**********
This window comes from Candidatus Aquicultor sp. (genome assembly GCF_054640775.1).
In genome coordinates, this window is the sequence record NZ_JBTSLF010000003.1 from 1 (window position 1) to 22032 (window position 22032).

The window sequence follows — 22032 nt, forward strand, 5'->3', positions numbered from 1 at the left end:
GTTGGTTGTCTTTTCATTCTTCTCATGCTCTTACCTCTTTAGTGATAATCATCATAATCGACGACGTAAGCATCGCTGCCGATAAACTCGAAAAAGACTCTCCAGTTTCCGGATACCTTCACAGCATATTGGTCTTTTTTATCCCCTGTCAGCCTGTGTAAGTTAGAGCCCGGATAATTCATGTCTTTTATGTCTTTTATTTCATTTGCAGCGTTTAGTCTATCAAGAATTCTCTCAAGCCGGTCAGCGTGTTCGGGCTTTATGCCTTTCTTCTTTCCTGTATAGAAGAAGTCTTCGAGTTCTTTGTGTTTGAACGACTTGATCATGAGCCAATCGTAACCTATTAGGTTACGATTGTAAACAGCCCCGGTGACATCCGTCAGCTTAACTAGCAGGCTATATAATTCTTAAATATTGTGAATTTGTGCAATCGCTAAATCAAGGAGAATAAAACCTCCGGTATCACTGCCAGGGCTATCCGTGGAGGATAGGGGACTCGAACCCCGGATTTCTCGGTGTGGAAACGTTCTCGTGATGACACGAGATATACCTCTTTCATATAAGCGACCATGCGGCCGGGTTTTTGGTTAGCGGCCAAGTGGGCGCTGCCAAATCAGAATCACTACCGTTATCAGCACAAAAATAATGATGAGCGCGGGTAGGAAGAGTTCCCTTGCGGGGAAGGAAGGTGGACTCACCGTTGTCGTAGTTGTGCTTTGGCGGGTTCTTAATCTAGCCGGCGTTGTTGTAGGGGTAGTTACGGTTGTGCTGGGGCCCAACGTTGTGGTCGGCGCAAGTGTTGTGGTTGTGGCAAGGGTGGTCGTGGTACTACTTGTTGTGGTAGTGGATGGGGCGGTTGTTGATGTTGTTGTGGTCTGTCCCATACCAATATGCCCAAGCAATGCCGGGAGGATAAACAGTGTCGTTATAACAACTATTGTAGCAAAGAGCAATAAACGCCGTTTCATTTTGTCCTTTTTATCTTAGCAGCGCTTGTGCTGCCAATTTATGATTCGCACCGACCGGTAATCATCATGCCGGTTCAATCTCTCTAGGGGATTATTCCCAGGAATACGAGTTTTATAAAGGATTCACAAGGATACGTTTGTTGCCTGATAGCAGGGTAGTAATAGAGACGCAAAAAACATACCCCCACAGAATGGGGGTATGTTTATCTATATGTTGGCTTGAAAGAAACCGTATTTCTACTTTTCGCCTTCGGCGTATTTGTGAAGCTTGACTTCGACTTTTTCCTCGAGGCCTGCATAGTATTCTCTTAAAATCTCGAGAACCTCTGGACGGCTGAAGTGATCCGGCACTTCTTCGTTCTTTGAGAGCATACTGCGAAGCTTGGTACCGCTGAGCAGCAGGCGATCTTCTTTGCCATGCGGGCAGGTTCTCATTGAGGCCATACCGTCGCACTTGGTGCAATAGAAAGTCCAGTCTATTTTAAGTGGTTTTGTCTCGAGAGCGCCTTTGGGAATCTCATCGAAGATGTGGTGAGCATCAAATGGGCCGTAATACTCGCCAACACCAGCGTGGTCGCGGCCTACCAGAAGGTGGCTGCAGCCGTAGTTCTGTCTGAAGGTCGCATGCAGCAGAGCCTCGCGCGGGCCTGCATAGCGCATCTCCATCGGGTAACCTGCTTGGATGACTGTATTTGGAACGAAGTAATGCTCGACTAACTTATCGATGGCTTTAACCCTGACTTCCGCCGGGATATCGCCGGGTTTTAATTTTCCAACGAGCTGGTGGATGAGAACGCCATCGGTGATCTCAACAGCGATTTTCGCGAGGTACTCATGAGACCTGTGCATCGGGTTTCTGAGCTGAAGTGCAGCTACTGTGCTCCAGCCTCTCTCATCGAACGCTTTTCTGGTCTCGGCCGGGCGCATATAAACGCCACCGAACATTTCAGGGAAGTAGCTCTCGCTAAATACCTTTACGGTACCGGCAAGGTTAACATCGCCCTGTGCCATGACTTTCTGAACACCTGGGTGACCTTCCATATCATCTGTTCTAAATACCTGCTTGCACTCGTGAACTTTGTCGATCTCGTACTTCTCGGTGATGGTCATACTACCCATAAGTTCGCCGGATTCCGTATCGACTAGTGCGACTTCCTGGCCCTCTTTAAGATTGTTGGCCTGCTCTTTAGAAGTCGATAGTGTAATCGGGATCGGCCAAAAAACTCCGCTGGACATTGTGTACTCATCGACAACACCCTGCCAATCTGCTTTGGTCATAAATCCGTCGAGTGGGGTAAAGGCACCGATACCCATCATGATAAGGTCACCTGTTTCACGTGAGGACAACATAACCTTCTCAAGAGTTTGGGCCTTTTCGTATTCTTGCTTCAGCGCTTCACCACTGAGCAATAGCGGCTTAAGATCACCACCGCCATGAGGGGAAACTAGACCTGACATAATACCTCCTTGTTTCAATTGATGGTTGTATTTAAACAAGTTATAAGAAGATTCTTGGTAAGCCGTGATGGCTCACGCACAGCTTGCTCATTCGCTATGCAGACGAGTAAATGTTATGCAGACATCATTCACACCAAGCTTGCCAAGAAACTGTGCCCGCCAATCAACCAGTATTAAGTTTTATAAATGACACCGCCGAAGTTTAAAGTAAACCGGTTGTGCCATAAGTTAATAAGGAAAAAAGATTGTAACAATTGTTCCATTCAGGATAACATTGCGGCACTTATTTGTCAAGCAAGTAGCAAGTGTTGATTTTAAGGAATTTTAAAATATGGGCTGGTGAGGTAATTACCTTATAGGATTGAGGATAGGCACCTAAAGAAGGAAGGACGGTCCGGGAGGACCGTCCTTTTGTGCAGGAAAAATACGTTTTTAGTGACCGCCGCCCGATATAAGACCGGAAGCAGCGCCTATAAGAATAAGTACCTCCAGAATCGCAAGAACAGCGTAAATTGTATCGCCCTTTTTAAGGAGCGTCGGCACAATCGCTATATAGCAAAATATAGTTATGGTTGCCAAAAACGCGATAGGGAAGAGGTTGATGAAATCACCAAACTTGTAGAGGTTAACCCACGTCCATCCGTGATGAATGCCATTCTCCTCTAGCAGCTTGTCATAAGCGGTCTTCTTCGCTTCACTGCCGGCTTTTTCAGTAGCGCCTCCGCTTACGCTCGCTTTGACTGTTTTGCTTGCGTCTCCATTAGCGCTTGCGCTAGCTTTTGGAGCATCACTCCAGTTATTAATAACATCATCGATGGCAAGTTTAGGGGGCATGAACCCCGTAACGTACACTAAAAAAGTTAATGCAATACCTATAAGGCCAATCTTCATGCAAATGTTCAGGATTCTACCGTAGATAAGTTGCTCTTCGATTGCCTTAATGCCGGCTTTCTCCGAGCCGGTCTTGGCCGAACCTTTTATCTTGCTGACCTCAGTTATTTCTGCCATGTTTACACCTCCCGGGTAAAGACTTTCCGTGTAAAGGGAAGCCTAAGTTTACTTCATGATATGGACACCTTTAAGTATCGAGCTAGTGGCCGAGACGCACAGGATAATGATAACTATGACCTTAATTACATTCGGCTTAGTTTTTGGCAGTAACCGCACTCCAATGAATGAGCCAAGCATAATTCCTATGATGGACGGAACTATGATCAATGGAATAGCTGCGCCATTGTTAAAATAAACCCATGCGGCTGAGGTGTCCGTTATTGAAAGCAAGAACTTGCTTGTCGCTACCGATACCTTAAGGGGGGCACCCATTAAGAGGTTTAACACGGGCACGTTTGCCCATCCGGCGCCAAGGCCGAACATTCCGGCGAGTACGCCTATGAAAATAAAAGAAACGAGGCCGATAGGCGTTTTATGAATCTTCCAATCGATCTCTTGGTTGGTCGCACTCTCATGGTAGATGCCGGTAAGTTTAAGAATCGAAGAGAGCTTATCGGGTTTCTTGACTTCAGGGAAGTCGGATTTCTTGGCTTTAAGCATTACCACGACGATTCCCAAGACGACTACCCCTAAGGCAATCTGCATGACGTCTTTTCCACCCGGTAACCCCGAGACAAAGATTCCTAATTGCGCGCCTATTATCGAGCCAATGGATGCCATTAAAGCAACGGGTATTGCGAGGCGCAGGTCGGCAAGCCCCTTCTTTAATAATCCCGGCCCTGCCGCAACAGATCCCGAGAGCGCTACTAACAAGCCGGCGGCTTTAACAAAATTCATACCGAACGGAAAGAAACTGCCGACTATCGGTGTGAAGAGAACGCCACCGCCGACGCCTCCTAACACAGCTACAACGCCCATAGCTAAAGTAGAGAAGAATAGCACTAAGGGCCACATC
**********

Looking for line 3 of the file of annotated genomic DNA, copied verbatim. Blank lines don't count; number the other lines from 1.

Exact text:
The window sequence follows — 22032 nt, forward strand, 5'->3', positions numbered from 1 at the left end: